News

Wales planning news, June 2020

01 Jun 2020
       

Contents

 
 
 
 
 
 
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Headline news

 
     
 

More tweaks to the system to keep it moving

The Welsh Government has introduced further legislation and guidance to keep the planning system moving.
Secondary legislation has been introduced to allow:
  • statutory pre-application consultation to go ahead;
  • development of national significance to proceed; and
  • remote attendance at planning committee meetings.
Guidance has been issued clarifying the position with regard to site visits and site notices (see below).
Further details are provided below and reflect the position at the end of May; for the current position please refer to our guide, which is updated as announcements are made.
Data from the Planning Portal shows that planning applications submitted in Wales in March 2020 were 8% lower than in March 2019, and applications submitted in April 2020 were 18% down on April 2019 submissions.

Guidance on publicity

Measures put in place to stem the spread of COVID-19 have had far reaching effects on day to day development management tasks and procedures. Consequently, the Planning Directorate has written to all Heads of Planning in Wales with updated advice and clarification on what the Health Protection (Coronavirus Restrictions)(Wales) Regulations mean for planning services generally but specifically, site visits and publicity.
The update of 29 April says that the erection of site notices can be carried out in accordance with Health Protection (Coronavirus Restrictions) (Wales) Regulations 2020 (the Coronavirus Regulations), but local planning authorities might ask applicants to display the notices on their behalf.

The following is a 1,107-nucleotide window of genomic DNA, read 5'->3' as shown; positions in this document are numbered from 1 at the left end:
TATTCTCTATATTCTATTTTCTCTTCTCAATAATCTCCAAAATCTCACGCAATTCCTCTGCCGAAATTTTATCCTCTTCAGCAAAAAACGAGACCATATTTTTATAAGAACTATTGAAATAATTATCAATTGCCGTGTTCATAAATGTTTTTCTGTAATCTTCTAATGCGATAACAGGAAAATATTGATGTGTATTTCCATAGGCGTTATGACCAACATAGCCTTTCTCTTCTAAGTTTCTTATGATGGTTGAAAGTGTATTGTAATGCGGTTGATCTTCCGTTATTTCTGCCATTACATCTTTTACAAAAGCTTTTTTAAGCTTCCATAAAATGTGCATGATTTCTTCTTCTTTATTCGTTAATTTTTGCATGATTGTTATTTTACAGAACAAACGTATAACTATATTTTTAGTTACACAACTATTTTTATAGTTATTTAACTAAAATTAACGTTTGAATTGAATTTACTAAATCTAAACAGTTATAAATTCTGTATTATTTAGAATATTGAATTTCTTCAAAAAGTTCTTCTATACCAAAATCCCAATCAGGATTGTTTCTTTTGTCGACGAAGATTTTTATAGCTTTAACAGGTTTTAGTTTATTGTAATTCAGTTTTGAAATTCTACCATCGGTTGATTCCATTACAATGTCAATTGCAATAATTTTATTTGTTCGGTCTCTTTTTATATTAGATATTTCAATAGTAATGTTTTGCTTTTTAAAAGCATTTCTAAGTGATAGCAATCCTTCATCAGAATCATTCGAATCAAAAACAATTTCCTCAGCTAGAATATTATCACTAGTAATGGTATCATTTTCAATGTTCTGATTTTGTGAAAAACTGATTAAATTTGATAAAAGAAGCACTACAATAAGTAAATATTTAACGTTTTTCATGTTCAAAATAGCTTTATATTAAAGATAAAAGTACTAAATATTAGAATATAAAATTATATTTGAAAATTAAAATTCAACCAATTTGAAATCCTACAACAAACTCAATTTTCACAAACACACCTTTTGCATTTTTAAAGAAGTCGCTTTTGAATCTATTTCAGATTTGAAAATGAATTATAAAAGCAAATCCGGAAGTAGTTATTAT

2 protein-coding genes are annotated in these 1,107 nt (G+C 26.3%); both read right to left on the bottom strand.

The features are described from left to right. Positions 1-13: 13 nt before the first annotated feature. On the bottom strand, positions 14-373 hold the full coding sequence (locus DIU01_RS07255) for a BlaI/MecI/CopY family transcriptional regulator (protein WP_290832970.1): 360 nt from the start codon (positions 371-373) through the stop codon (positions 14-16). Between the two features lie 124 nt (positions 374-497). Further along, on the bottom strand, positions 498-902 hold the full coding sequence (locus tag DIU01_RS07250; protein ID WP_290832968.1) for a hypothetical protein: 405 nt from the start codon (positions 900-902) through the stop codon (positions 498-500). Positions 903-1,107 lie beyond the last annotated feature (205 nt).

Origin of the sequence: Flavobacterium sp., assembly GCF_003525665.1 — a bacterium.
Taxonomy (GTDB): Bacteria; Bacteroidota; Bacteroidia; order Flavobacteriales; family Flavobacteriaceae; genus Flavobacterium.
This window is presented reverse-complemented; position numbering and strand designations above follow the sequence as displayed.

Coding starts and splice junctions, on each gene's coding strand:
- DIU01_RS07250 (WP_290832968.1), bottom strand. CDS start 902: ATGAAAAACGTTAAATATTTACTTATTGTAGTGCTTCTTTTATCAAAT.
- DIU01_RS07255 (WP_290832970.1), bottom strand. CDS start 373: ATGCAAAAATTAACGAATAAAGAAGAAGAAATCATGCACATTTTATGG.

The Welsh Government is encouraging authorities to expand the use of direct letters to neighbours and the use of online services to widen public engagement; essentially the onus is placed on local planning authorities to find solutions where administrative tasks are usually undertaken in an office and attention is drawn to the Government’s Digital Service ‘Notify’ system.
According to the same update, the Welsh Government considers that a site visit is not always necessary; officers can seek further information, such as photographs and videos, from applicants. However, if this is not possible the Welsh Government has confirmed that site visits are a reasonable reason to travel but they must be carried out in strict accordance with the Coronavirus Regulations, including the 2 metre physical distancing rule. This is slight change from a letter issued in March, which said “Other than for applications directly responding to Covid-19, we do not expect officers to make site visits”.

New statutory pre-application consultation

For major planning applications that require pre-application consultation to take place before submission, an amendment order which came into force on 19 May brought in temporary modifications to allow the statutory pre-application consultation to go ahead. For a temporary emergency period, the Planning Applications (Temporary Modifications and Disapplication) (Wales) (Coronavirus) Order 2020 will not require applicants to make information available for inspection locally. Instead, all information must be hosted online. A telephone number must be provided so that those without internet access can contact applicants (or their agents) and hard copies of the application documents can be requested. Requests must be made within the 28 day consultation period; the application cannot be submitted for at least 14 days beginning with the day on which the last document is sent.
Applicants must declare details of any hard copy requests in the pre-application consultation report.  Site notices will still need to be erected, which is possible under Coronavirus Regulations, as explained in a 15 May letter from the Welsh Government to stakeholders and Heads of Planning. The Welsh Government expects applicants to use social media and online services to widen public engagement at present. This emergency period ends on 18 September.